Looser Financial Conditions Are A Problem For The Fed
Inside This Week’s Bull Bear Report
- Looser Financial Conditions Are A Problem
- How We Are Trading It
- Research Report – Why You Have Poor Performance This Year
- Youtube – Before The Bell
- Market Statistics
- Stock Screens
- Portfolio Trades This Week
Market Review And Update
We hope that you and your families had a wonderful and blessed Thanksgiving with your families. We are also taking a much-needed break but wanted to provide you with an update on this week‘s market action.
Last week, we noted that:
“Market rallies are common heading into year-end, and this rally is no different. However, we are now reaching more extreme levels of typical reflexive rallies, and a consolidation or correction to support should be expected.
We are currently wrestling with the 78.6% retracement level, which is also resistance from the September highs. Given the more overbought conditions, it is not surprising the market has had trouble advancing over the last several days. Given we are entering a holiday-shortened week, trading volume will be light, and volatility will likely pick up. If the market does correct soon, supports will be the previous 61.8% and 50% retracement levels, respectively. “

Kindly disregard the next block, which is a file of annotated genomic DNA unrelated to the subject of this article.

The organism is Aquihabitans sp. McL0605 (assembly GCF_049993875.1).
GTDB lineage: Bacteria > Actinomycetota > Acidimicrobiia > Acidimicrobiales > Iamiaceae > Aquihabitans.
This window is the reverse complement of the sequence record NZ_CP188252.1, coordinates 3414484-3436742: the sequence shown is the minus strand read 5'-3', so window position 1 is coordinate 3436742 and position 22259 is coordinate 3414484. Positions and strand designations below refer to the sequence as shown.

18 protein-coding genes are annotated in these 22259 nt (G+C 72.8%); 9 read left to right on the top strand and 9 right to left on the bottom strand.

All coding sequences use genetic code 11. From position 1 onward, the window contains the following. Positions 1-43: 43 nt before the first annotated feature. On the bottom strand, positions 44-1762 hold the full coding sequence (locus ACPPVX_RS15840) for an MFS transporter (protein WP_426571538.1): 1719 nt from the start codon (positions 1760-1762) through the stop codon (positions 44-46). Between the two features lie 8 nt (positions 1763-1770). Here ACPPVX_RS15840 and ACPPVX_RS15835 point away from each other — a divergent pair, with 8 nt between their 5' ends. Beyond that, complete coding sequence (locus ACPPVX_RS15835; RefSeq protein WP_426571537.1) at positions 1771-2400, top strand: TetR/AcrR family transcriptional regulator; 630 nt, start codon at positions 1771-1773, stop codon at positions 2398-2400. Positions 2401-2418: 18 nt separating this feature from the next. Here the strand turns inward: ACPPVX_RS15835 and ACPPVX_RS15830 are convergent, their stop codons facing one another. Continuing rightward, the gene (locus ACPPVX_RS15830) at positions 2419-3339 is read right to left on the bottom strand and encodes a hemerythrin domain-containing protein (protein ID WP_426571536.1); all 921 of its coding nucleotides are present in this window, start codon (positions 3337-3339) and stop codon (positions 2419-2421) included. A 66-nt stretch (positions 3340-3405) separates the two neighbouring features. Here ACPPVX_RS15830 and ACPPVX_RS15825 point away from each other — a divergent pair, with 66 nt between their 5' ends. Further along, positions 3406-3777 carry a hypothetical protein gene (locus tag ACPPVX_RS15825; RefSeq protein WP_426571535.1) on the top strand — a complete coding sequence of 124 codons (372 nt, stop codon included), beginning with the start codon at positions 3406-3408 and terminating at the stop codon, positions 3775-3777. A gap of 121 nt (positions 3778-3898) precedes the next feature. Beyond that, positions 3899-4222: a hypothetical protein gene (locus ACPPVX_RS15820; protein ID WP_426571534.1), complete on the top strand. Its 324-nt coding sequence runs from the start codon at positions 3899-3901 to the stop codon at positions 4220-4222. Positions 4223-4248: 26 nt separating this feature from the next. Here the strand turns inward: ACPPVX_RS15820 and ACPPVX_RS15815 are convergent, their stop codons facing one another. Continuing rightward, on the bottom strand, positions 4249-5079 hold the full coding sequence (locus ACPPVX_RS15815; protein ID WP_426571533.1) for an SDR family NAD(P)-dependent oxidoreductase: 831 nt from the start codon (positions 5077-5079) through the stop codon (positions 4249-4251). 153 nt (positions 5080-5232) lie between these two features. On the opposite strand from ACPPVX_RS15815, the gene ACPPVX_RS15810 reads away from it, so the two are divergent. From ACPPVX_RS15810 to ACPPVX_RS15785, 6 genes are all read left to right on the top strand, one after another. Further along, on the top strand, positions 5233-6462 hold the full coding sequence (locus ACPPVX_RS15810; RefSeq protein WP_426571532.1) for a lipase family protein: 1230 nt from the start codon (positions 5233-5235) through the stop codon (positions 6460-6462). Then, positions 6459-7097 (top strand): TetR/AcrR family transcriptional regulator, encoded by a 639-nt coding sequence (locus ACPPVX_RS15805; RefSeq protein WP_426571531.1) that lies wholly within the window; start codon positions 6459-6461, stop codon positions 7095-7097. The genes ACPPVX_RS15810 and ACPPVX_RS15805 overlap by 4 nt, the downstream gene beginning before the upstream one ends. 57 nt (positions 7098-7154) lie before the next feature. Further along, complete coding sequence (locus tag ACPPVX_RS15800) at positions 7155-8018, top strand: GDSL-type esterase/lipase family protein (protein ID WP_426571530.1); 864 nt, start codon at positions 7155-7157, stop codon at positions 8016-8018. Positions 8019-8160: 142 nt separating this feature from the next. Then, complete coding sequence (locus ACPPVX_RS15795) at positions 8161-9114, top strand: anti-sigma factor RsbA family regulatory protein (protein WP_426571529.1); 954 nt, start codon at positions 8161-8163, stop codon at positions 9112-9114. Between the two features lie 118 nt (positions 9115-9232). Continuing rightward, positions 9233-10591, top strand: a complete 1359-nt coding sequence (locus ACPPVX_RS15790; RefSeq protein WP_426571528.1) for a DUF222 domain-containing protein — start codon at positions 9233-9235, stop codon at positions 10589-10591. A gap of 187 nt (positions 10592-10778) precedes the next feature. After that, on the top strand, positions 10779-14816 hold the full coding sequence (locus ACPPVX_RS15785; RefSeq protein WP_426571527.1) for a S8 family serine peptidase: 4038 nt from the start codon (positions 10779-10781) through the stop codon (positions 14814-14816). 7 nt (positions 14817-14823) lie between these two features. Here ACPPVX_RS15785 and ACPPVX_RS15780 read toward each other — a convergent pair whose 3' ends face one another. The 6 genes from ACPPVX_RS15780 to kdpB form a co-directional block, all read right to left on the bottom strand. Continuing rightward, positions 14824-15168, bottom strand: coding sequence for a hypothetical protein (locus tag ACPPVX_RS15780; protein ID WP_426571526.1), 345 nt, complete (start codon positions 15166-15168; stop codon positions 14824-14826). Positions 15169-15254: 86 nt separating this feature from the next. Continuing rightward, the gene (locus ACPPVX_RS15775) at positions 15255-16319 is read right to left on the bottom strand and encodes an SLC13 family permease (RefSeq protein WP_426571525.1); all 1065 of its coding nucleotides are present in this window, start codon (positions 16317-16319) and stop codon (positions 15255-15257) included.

That rally continued this past week, and we are approaching the 100% retracement of the July highs. Such changes the dynamics of a pullback to the previous resistance levels of 78.6%, 61.8%, and 50% retracements. With the 50-DMA coinciding with the last 50% retracement level, we expect the maximum drawdown of any correction to hold that level going into year-end.
As we will discuss in more detail on Tuesday, the typical seasonal trends of the market suggest that a pullback in early December should be expected. (Notice the early December dip in the chart below.)
“Before “Santa Claus” makes his anticipated visit to “Broad and Wall,“ mutual funds must distribute their capital gain, dividends, and interest income for the year. These distributions start in late November, but a large number of distributions occur in the first two weeks of December. Again, notice that dip in the seasonality chart above.”